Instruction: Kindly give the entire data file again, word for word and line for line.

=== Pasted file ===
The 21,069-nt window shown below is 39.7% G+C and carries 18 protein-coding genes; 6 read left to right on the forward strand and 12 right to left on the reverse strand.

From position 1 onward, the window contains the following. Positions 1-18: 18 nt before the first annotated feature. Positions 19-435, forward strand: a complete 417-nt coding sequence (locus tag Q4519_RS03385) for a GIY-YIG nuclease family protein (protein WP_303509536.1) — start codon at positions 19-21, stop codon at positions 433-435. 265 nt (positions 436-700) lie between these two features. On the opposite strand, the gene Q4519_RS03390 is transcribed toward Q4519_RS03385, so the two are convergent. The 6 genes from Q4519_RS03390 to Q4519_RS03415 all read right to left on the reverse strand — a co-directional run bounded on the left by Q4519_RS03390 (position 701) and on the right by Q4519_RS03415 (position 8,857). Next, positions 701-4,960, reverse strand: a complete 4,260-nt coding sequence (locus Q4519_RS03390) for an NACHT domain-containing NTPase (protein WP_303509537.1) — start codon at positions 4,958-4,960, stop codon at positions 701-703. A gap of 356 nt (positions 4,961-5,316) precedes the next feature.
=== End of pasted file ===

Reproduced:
The 21,069-nt window shown below is 39.7% G+C and carries 18 protein-coding genes; 6 read left to right on the forward strand and 12 right to left on the reverse strand.

From position 1 onward, the window contains the following. Positions 1-18: 18 nt before the first annotated feature. Positions 19-435, forward strand: a complete 417-nt coding sequence (locus tag Q4519_RS03385) for a GIY-YIG nuclease family protein (protein WP_303509536.1) — start codon at positions 19-21, stop codon at positions 433-435. 265 nt (positions 436-700) lie between these two features. On the opposite strand, the gene Q4519_RS03390 is transcribed toward Q4519_RS03385, so the two are convergent. The 6 genes from Q4519_RS03390 to Q4519_RS03415 all read right to left on the reverse strand — a co-directional run bounded on the left by Q4519_RS03390 (position 701) and on the right by Q4519_RS03415 (position 8,857). Next, positions 701-4,960, reverse strand: a complete 4,260-nt coding sequence (locus Q4519_RS03390) for an NACHT domain-containing NTPase (protein WP_303509537.1) — start codon at positions 4,958-4,960, stop codon at positions 701-703. A gap of 356 nt (positions 4,961-5,316) precedes the next feature.